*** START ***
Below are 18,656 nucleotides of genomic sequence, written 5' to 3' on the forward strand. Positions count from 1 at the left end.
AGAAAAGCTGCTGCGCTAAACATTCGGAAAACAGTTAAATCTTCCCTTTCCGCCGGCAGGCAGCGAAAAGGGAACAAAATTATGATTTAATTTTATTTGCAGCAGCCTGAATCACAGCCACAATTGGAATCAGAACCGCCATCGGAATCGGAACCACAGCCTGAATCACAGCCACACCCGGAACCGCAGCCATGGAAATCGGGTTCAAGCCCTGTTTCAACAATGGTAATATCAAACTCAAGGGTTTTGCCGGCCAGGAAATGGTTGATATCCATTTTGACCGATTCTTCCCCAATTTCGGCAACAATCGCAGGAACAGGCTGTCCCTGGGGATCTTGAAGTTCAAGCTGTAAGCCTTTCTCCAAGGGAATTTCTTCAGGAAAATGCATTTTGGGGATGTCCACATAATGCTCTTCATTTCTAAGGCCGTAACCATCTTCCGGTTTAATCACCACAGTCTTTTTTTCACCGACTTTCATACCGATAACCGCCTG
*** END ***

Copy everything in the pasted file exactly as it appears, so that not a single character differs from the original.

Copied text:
Below are 18,656 nucleotides of genomic sequence, written 5' to 3' on the forward strand. Positions count from 1 at the left end.
AGAAAAGCTGCTGCGCTAAACATTCGGAAAACAGTTAAATCTTCCCTTTCCGCCGGCAGGCAGCGAAAAGGGAACAAAATTATGATTTAATTTTATTTGCAGCAGCCTGAATCACAGCCACAATTGGAATCAGAACCGCCATCGGAATCGGAACCACAGCCTGAATCACAGCCACACCCGGAACCGCAGCCATGGAAATCGGGTTCAAGCCCTGTTTCAACAATGGTAATATCAAACTCAAGGGTTTTGCCGGCCAGGAAATGGTTGATATCCATTTTGACCGATTCTTCCCCAATTTCGGCAACAATCGCAGGAACAGGCTGTCCCTGGGGATCTTGAAGTTCAAGCTGTAAGCCTTTCTCCAAGGGAATTTCTTCAGGAAAATGCATTTTGGGGATGTCCACATAATGCTCTTCATTTCTAAGGCCGTAACCATCTTCCGGTTTAATCACCACAGTCTTTTTTTCACCGACTTTCATACCGATAACCGCCTG